- Advice about building contracts and auction contracts
- Information about cooling off periods and deposits
- Assistance with obtaining a lease for commercial property
- Cost appraisal including stamp duty
- Advice about investing in commercial property
Why Do I Need A Commercial Real Estate Lawyer?
Commercial real estate lawyers should be the first point of contact for both buyers and sellers. Expert commercial real estate lawyers can identify common risks involved with conveyancing and can take proactive steps to prevent them from affecting your transaction. Commercial real estate lawyers have expert knowledge of complex property, conveyancing and real estate contract laws. If you are a buyer or seller who requires help with reading, interpreting and preparing contracts or general legal advice, it is recommended you consult specialist commercial real estate lawyers.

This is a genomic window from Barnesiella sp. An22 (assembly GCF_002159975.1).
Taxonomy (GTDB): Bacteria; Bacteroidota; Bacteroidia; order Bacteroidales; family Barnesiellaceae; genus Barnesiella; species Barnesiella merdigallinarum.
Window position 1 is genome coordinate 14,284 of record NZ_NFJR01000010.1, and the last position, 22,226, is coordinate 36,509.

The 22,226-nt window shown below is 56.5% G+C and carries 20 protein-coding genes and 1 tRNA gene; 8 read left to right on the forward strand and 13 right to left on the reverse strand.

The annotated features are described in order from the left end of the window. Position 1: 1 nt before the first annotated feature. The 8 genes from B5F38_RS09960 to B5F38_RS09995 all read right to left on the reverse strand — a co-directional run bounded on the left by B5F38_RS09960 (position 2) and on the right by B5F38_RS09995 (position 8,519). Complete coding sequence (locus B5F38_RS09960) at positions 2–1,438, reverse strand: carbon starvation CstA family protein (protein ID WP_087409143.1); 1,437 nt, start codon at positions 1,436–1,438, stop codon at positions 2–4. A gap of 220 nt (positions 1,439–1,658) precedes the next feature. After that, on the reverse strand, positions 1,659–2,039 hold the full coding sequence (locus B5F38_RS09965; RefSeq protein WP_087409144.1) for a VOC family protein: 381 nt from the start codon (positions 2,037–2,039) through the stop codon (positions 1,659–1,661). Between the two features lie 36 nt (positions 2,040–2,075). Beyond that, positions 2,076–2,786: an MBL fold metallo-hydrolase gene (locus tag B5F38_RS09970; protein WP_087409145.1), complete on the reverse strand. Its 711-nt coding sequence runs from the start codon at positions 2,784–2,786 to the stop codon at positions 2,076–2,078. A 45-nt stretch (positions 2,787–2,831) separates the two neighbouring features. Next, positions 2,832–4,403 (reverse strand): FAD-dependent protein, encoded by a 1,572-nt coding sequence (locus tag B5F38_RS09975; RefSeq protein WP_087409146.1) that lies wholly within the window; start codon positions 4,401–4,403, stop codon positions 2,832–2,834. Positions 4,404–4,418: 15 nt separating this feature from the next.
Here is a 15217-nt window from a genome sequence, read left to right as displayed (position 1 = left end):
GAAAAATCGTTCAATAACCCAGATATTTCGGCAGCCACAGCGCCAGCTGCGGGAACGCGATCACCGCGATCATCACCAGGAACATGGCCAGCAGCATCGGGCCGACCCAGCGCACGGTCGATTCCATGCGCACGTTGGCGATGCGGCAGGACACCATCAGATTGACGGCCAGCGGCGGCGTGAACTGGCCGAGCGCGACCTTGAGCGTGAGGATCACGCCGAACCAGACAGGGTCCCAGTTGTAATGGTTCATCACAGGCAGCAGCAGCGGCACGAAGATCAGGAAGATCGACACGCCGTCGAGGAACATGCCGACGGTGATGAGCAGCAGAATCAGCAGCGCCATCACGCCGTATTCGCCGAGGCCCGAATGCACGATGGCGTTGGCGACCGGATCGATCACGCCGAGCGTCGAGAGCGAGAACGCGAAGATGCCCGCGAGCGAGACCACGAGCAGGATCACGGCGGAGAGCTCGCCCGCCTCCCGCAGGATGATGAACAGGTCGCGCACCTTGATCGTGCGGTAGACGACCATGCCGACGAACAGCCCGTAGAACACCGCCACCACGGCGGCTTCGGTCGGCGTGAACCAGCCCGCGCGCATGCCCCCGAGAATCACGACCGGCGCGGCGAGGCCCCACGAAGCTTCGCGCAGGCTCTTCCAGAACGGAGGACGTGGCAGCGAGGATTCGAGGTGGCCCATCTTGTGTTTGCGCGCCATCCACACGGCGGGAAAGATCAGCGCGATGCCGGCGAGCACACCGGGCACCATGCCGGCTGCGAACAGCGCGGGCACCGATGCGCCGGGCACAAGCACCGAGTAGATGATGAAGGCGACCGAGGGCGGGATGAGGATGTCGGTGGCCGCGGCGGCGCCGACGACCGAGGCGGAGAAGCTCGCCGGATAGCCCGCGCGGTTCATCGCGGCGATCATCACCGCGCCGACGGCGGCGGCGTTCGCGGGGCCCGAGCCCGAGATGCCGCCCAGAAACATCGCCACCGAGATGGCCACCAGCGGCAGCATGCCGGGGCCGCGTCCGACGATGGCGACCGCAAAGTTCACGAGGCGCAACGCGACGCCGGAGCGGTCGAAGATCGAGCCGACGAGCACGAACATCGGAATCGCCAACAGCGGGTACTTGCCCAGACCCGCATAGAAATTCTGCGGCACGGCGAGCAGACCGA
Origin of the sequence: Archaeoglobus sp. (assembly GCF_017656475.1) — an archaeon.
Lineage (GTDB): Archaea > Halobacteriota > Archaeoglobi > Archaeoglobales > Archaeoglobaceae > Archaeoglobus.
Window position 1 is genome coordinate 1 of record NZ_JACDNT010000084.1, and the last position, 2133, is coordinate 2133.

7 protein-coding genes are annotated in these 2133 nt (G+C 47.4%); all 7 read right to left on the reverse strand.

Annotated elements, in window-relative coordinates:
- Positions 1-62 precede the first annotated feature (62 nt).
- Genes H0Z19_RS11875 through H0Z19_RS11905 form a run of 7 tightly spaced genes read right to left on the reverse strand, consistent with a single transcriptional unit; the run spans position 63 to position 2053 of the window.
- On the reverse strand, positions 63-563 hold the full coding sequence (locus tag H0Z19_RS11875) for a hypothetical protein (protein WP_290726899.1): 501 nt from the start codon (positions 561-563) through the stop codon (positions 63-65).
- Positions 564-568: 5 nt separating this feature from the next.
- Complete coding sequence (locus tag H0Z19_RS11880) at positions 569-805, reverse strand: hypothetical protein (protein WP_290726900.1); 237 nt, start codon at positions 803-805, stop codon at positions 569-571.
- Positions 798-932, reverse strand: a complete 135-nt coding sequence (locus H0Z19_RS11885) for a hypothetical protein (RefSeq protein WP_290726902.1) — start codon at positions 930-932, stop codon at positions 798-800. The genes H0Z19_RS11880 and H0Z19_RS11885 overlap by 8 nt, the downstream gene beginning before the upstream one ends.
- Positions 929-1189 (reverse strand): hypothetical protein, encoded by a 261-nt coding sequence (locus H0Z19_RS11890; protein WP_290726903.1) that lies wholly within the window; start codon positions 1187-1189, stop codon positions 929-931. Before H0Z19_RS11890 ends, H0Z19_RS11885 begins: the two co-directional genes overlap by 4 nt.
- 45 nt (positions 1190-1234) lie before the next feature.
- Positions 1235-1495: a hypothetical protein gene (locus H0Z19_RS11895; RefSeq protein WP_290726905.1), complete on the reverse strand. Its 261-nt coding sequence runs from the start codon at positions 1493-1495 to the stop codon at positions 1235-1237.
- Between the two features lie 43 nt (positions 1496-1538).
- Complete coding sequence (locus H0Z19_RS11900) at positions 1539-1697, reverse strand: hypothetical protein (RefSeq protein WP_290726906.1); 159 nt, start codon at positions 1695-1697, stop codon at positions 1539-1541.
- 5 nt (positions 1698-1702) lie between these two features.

What Will A Commercial Real Estate Lawyer Provide?
Commercial and real estate lawyers will instruct and guide renters, buyers and sellers throughout the transaction process. Expert commercial real estate lawyers will advise you on the next step and will help guide you throughout the process. Commercial real estate lawyers have a solid understanding of the common law rules which govern commercial property, as well as the Acts which apply to retail property. Further, they understand the different obligations which apply to properties which are being used for a commercial purpose.
How Much Will A Commercial Real Estate Lawyer Charge?
Usually, commercial real estate lawyers, and lawyers in general, charge either a fixed amount or an hourly rate. Also, fees are calculated based on the solicitor’s expertise, seniority, location and whether the work is urgent.
We work with real estate lawyers in our lawyer network who specialise in commercial real estate and can provide assistance on a fixed-price basis. We make sure the price is transparent and affordable. There are no hidden costs and you have the option of choosing who you want to be your lawyer.
Hourly rates and Court fees